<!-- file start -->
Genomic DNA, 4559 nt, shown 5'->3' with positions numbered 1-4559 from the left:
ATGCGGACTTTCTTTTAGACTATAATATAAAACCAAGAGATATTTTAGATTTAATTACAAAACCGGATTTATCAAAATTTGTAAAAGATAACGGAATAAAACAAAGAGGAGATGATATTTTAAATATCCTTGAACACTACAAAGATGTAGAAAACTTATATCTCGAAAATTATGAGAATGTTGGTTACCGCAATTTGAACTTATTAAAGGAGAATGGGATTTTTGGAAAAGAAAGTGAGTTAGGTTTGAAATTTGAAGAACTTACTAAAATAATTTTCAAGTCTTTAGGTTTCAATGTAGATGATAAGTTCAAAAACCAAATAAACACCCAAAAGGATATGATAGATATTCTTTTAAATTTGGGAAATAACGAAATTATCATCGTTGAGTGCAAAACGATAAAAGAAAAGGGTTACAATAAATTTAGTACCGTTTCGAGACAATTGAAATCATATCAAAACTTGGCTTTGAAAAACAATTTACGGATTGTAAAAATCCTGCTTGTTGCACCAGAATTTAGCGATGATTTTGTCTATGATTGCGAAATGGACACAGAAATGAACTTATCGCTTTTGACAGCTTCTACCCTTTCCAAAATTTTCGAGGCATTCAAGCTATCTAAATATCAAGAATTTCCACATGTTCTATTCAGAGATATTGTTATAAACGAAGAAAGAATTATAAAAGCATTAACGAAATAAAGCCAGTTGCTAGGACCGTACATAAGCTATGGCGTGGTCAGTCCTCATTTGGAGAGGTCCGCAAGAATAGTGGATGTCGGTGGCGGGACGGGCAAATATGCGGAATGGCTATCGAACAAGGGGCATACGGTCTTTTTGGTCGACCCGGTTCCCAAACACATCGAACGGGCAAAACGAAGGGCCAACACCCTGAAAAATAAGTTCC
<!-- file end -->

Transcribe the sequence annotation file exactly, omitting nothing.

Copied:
Genomic DNA, 4559 nt, shown 5'->3' with positions numbered 1-4559 from the left:
ATGCGGACTTTCTTTTAGACTATAATATAAAACCAAGAGATATTTTAGATTTAATTACAAAACCGGATTTATCAAAATTTGTAAAAGATAACGGAATAAAACAAAGAGGAGATGATATTTTAAATATCCTTGAACACTACAAAGATGTAGAAAACTTATATCTCGAAAATTATGAGAATGTTGGTTACCGCAATTTGAACTTATTAAAGGAGAATGGGATTTTTGGAAAAGAAAGTGAGTTAGGTTTGAAATTTGAAGAACTTACTAAAATAATTTTCAAGTCTTTAGGTTTCAATGTAGATGATAAGTTCAAAAACCAAATAAACACCCAAAAGGATATGATAGATATTCTTTTAAATTTGGGAAATAACGAAATTATCATCGTTGAGTGCAAAACGATAAAAGAAAAGGGTTACAATAAATTTAGTACCGTTTCGAGACAATTGAAATCATATCAAAACTTGGCTTTGAAAAACAATTTACGGATTGTAAAAATCCTGCTTGTTGCACCAGAATTTAGCGATGATTTTGTCTATGATTGCGAAATGGACACAGAAATGAACTTATCGCTTTTGACAGCTTCTACCCTTTCCAAAATTTTCGAGGCATTCAAGCTATCTAAATATCAAGAATTTCCACATGTTCTATTCAGAGATATTGTTATAAACGAAGAAAGAATTATAAAAGCATTAACGAAATAAAGCCAGTTGCTAGGACCGTACATAAGCTATGGCGTGGTCAGTCCTCATTTGGAGAGGTCCGCAAGAATAGTGGATGTCGGTGGCGGGACGGGCAAATATGCGGAATGGCTATCGAACAAGGGGCATACGGTCTTTTTGGTCGACCCGGTTCCCAAACACATCGAACGGGCAAAACGAAGGGCCAACACCCTGAAAAATAAGTTCC